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1. Social Enterprise Experiments in England: 1660 – 1908 Matthew MacDonald and Carole Howorth Institute for Entrepreneurship and Enterprise Development Lancaster University Management School
3. The First Social Enterprises 1660-1700 “Some proposals for the employment of the poor, And for the prevention of idleness and the consequence thereof, begging, a practice so dishonourable to the nation and to the Christian religion” (Firmin, 1678)
“the loss of two pence in the shilling as money well spent” (Firmin in Owen, 1965, p18)
4. Effects of the French and Industrial Revolutions “The principle legacy of the French Revolution was a paranoid fear of working class insurrection” (Hudson 2001)
“Distinctions between classes, spiritually sanctioned and inevitable…to be industrious and tractable was, of course, the obligation of the poor…the deference owed by the poor to the rich was the ubiquitous theme” (Owen, 1965)
5. Social Attitudes to Poor Relief “…little better than savages and barbarians, with whom any familiar intercourse would be degrading” (Trimmer, 1814)
6. Late 18th and Early 19th Century “correcting the little pilfering habits of the infant poor, the source of so many vices and crimes in society; and of preserving them from idleness and bad example, and training them in virtuous and industrious habits, so as to make them … useful and valuable members of society.” (The Reports of the Society for Bettering the Condition and Increasing the Comforts of the Poor. 1798)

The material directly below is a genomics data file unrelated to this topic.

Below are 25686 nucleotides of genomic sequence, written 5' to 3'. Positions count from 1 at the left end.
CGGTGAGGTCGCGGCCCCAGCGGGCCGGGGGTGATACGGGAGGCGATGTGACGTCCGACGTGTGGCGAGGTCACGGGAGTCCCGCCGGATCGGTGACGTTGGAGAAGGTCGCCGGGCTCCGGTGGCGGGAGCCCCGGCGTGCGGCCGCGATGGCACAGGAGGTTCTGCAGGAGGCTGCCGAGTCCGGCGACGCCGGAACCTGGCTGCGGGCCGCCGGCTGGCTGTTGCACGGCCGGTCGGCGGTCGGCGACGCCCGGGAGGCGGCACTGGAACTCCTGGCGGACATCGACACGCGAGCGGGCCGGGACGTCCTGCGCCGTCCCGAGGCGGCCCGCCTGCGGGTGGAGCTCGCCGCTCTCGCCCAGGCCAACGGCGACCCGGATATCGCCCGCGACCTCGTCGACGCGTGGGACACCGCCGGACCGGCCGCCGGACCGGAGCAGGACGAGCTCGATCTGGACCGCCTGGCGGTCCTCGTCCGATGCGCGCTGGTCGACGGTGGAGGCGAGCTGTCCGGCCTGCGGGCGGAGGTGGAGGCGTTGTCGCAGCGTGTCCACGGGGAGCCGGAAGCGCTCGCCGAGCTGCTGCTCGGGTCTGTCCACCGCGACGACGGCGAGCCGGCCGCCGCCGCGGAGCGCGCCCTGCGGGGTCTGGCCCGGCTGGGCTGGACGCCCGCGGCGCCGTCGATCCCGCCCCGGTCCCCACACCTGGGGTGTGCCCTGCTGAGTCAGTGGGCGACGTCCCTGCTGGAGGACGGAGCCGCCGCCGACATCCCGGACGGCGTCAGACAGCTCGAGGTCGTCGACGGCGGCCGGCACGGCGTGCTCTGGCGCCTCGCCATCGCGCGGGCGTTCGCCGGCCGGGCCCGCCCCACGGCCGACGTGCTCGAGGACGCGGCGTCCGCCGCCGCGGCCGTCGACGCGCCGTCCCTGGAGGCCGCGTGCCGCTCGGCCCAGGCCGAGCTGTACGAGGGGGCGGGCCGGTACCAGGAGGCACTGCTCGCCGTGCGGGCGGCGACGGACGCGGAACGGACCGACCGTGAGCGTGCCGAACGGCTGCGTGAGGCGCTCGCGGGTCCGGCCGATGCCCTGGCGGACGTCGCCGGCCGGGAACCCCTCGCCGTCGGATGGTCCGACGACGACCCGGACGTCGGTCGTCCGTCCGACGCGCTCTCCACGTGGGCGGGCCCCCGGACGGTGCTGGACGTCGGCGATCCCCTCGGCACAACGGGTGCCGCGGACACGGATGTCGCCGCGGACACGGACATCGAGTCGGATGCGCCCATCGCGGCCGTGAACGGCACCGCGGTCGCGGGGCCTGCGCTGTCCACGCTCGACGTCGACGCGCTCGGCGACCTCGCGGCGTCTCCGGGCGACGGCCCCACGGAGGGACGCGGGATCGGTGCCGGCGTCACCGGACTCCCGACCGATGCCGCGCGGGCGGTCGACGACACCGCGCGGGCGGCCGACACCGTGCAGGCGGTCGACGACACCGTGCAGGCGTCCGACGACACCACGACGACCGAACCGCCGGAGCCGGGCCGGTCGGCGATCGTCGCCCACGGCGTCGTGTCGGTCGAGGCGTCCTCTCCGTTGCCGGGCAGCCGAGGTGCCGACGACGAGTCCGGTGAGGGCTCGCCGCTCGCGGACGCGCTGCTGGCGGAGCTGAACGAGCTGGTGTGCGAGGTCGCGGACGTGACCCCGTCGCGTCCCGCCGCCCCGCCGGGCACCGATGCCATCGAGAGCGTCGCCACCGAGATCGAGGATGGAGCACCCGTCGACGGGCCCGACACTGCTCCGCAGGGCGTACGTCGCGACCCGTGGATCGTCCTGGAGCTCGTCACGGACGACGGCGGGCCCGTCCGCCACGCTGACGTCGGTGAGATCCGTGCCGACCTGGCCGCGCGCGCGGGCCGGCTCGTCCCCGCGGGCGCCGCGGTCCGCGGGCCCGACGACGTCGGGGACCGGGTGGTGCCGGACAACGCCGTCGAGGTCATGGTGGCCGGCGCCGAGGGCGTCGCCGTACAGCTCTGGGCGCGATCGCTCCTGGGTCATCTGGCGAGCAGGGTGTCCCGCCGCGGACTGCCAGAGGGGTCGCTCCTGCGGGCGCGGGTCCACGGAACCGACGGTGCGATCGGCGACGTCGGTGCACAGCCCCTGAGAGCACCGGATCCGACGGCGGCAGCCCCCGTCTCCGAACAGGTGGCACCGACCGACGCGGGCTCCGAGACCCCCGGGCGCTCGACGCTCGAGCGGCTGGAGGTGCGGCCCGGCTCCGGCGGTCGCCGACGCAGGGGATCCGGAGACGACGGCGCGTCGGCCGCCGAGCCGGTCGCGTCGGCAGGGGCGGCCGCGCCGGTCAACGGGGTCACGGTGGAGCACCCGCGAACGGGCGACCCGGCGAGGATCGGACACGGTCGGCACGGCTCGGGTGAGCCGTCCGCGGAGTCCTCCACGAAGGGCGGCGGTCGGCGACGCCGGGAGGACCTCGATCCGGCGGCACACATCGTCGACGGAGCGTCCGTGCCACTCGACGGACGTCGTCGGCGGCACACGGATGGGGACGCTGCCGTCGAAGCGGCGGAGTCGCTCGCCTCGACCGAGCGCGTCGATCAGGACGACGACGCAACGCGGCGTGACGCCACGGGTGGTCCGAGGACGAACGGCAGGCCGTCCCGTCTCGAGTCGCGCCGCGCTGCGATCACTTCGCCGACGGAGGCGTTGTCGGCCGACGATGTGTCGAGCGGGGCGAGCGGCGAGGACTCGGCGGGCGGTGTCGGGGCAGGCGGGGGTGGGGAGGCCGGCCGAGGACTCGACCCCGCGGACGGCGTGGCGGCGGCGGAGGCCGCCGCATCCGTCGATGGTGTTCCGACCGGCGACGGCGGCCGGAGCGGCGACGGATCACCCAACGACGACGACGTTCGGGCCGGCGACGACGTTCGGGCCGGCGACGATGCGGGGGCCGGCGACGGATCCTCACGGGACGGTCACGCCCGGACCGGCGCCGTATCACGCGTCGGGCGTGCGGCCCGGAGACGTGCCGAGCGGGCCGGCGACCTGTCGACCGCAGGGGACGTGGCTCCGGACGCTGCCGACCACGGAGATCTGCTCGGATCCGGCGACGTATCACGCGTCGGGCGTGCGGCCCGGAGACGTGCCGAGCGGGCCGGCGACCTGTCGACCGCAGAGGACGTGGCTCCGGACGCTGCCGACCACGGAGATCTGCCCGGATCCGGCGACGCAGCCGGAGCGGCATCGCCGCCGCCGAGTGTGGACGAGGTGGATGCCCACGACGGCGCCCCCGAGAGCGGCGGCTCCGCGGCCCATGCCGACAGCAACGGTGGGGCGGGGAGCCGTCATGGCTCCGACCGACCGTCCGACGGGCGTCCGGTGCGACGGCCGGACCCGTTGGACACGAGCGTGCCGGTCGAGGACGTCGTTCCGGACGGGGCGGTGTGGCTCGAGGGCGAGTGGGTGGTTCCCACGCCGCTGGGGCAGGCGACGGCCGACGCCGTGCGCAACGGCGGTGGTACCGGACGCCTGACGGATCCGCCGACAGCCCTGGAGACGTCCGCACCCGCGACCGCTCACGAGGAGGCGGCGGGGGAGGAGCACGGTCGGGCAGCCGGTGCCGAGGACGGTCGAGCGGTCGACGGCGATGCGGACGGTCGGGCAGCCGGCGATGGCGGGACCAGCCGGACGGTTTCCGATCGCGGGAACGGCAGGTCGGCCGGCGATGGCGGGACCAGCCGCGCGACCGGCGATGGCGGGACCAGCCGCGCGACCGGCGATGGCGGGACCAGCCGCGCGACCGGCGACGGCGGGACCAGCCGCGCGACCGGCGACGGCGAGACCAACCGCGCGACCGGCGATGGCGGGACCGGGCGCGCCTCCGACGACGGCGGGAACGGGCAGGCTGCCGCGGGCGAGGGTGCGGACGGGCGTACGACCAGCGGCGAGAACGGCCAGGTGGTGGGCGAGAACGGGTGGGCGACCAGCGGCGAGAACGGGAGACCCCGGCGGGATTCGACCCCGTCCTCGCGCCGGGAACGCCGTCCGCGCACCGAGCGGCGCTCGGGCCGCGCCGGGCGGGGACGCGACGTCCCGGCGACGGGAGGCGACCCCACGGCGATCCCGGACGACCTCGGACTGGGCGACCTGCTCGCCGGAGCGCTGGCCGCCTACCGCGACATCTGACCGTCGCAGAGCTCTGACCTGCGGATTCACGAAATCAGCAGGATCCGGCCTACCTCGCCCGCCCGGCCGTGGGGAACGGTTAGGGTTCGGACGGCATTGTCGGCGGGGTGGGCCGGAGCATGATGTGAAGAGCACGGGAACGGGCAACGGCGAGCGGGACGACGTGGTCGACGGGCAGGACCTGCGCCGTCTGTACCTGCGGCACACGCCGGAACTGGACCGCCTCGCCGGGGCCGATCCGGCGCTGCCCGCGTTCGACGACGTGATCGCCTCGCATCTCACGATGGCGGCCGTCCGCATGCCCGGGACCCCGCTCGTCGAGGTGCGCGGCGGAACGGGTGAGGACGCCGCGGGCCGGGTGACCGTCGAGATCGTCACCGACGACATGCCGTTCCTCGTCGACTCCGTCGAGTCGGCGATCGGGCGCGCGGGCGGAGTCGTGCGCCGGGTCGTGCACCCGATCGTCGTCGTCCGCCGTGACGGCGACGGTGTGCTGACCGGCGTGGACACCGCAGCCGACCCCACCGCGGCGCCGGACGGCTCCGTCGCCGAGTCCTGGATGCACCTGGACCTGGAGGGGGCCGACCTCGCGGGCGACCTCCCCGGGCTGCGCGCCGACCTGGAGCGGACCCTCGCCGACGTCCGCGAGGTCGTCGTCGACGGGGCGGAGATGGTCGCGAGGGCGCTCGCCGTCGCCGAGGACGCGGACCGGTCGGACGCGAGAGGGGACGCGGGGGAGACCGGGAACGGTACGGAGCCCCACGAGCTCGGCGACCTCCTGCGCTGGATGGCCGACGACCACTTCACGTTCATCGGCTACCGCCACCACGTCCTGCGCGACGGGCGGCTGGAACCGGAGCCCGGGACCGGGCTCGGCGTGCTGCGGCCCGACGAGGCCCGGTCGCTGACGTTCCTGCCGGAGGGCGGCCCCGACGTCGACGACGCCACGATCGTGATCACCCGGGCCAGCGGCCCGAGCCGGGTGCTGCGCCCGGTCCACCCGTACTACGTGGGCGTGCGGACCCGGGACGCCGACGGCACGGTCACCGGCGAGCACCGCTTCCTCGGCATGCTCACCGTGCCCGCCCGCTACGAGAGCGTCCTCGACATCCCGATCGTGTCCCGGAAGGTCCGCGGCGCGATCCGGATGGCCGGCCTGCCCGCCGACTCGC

7. Housing Provision “Mr. Waterlow has the ulterior purpose in view, on which he lays great stress, of convincing others and especially capitalists, that it is a mode of investing money insuring a profitable return. He repudiates every consideration of charity as offensive to the working classes themselves” (The Times, March 1863)
8. Late 19th and Early 20th Century “They do their little industries in the big hall, and knit trifles for the morrow's sale by which they are to secure their right to their board and lodging here.” (account of a visit to the Hanbury Street Women’s Shelter, 1891)
9. Impact “signally failed either to do the job itself or to stimulate the State to do it adequately”
“tended to obscure the magnitude of the real problem by a false sense of achievement” (Macadam, 1934) “They felt that material assistance on its own was worthless unless it was accompanied by a concern for the moral and spiritual needs of the recipient. Indeed it was the spiritual welfare of the needy which was the primary concern” (Whelan 1996)
10. Conclusions Social enterprise one of a number of responses to shortcomings in existing relief provision
Malthusian view of the “deserving” and “undeserving” poor
A primary concern with moral improvement
Does this view now extend to “grant dependant” voluntary organisations as well as to individuals?